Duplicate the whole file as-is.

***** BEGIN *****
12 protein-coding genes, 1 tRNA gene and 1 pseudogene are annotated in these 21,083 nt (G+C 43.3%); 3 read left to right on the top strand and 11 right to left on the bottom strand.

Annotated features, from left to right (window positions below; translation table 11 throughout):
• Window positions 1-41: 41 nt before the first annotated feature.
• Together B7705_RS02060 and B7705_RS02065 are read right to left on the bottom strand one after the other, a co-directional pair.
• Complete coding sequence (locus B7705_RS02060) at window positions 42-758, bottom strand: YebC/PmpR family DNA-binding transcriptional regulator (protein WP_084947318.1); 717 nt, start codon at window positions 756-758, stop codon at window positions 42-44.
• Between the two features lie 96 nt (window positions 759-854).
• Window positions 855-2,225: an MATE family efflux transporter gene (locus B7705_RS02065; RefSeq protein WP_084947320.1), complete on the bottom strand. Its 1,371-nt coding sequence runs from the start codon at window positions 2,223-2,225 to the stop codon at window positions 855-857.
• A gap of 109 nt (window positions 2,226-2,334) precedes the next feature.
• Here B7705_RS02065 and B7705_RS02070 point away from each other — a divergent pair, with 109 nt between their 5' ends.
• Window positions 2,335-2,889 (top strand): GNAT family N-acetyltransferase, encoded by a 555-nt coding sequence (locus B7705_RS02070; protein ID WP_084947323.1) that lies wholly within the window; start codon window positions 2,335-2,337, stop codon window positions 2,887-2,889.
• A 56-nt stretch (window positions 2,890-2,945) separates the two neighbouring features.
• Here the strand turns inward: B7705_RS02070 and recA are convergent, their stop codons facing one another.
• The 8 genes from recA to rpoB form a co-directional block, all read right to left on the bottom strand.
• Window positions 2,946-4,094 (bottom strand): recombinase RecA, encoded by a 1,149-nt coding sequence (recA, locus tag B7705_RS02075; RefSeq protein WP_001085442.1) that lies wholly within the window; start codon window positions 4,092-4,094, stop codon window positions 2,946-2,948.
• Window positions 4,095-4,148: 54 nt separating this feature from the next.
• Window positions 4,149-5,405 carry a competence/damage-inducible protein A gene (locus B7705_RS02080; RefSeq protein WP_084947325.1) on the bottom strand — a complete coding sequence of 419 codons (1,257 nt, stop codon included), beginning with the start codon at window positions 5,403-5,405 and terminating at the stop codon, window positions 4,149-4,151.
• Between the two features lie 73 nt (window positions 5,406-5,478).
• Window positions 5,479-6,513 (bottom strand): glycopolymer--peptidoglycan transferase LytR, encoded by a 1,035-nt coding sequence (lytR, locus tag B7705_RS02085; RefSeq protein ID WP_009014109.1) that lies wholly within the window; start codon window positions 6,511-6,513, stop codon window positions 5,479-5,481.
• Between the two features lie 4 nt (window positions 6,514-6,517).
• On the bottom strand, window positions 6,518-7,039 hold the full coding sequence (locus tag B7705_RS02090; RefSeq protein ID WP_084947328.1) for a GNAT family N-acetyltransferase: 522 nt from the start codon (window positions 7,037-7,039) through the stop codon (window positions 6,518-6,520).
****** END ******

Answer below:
12 protein-coding genes, 1 tRNA gene and 1 pseudogene are annotated in these 21,083 nt (G+C 43.3%); 3 read left to right on the top strand and 11 right to left on the bottom strand.

Annotated features, from left to right (window positions below; translation table 11 throughout):
• Window positions 1-41: 41 nt before the first annotated feature.
• Together B7705_RS02060 and B7705_RS02065 are read right to left on the bottom strand one after the other, a co-directional pair.
• Complete coding sequence (locus B7705_RS02060) at window positions 42-758, bottom strand: YebC/PmpR family DNA-binding transcriptional regulator (protein WP_084947318.1); 717 nt, start codon at window positions 756-758, stop codon at window positions 42-44.
• Between the two features lie 96 nt (window positions 759-854).
• Window positions 855-2,225: an MATE family efflux transporter gene (locus B7705_RS02065; RefSeq protein WP_084947320.1), complete on the bottom strand. Its 1,371-nt coding sequence runs from the start codon at window positions 2,223-2,225 to the stop codon at window positions 855-857.
• A gap of 109 nt (window positions 2,226-2,334) precedes the next feature.
• Here B7705_RS02065 and B7705_RS02070 point away from each other — a divergent pair, with 109 nt between their 5' ends.
• Window positions 2,335-2,889 (top strand): GNAT family N-acetyltransferase, encoded by a 555-nt coding sequence (locus B7705_RS02070; protein ID WP_084947323.1) that lies wholly within the window; start codon window positions 2,335-2,337, stop codon window positions 2,887-2,889.
• A 56-nt stretch (window positions 2,890-2,945) separates the two neighbouring features.
• Here the strand turns inward: B7705_RS02070 and recA are convergent, their stop codons facing one another.
• The 8 genes from recA to rpoB form a co-directional block, all read right to left on the bottom strand.
• Window positions 2,946-4,094 (bottom strand): recombinase RecA, encoded by a 1,149-nt coding sequence (recA, locus tag B7705_RS02075; RefSeq protein WP_001085442.1) that lies wholly within the window; start codon window positions 4,092-4,094, stop codon window positions 2,946-2,948.
• Window positions 4,095-4,148: 54 nt separating this feature from the next.
• Window positions 4,149-5,405 carry a competence/damage-inducible protein A gene (locus B7705_RS02080; RefSeq protein WP_084947325.1) on the bottom strand — a complete coding sequence of 419 codons (1,257 nt, stop codon included), beginning with the start codon at window positions 5,403-5,405 and terminating at the stop codon, window positions 4,149-4,151.
• Between the two features lie 73 nt (window positions 5,406-5,478).
• Window positions 5,479-6,513 (bottom strand): glycopolymer--peptidoglycan transferase LytR, encoded by a 1,035-nt coding sequence (lytR, locus tag B7705_RS02085; RefSeq protein ID WP_009014109.1) that lies wholly within the window; start codon window positions 6,511-6,513, stop codon window positions 5,479-5,481.
• Between the two features lie 4 nt (window positions 6,514-6,517).
• On the bottom strand, window positions 6,518-7,039 hold the full coding sequence (locus tag B7705_RS02090; RefSeq protein ID WP_084947328.1) for a GNAT family N-acetyltransferase: 522 nt from the start codon (window positions 7,037-7,039) through the stop codon (window positions 6,518-6,520).